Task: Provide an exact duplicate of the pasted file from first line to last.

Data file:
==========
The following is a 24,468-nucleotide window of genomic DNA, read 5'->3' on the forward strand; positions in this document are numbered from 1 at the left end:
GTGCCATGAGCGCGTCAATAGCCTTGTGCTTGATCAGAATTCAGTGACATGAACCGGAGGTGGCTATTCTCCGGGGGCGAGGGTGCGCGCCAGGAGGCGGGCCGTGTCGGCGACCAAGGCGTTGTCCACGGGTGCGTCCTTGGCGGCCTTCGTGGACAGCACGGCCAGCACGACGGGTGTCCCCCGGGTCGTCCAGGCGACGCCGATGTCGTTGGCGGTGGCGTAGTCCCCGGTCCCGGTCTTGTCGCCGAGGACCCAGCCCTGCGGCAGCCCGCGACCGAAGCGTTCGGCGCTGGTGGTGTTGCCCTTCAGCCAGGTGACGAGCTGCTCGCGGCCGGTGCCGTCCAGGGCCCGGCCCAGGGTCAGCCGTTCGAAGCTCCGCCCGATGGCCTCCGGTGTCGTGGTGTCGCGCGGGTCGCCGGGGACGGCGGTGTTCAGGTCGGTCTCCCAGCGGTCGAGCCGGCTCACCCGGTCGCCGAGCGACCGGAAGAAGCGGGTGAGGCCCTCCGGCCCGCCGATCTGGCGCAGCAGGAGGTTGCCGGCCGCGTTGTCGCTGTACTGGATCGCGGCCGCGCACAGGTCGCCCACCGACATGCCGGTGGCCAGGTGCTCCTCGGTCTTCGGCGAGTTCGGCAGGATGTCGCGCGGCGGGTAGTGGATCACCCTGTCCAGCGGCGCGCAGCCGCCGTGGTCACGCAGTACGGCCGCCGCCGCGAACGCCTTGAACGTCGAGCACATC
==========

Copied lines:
The following is a 24,468-nucleotide window of genomic DNA, read 5'->3' on the forward strand; positions in this document are numbered from 1 at the left end:
GTGCCATGAGCGCGTCAATAGCCTTGTGCTTGATCAGAATTCAGTGACATGAACCGGAGGTGGCTATTCTCCGGGGGCGAGGGTGCGCGCCAGGAGGCGGGCCGTGTCGGCGACCAAGGCGTTGTCCACGGGTGCGTCCTTGGCGGCCTTCGTGGACAGCACGGCCAGCACGACGGGTGTCCCCCGGGTCGTCCAGGCGACGCCGATGTCGTTGGCGGTGGCGTAGTCCCCGGTCCCGGTCTTGTCGCCGAGGACCCAGCCCTGCGGCAGCCCGCGACCGAAGCGTTCGGCGCTGGTGGTGTTGCCCTTCAGCCAGGTGACGAGCTGCTCGCGGCCGGTGCCGTCCAGGGCCCGGCCCAGGGTCAGCCGTTCGAAGCTCCGCCCGATGGCCTCCGGTGTCGTGGTGTCGCGCGGGTCGCCGGGGACGGCGGTGTTCAGGTCGGTCTCCCAGCGGTCGAGCCGGCTCACCCGGTCGCCGAGCGACCGGAAGAAGCGGGTGAGGCCCTCCGGCCCGCCGATCTGGCGCAGCAGGAGGTTGCCGGCCGCGTTGTCGCTGTACTGGATCGCGGCCGCGCACAGGTCGCCCACCGACATGCCGGTGGCCAGGTGCTCCTCGGTCTTCGGCGAGTTCGGCAGGATGTCGCGCGGCGGGTAGTGGATCACCCTGTCCAGCGGCGCGCAGCCGCCGTGGTCACGCAGTACGGCCGCCGCCGCGAACGCCTTGAACGTCGAGCACATC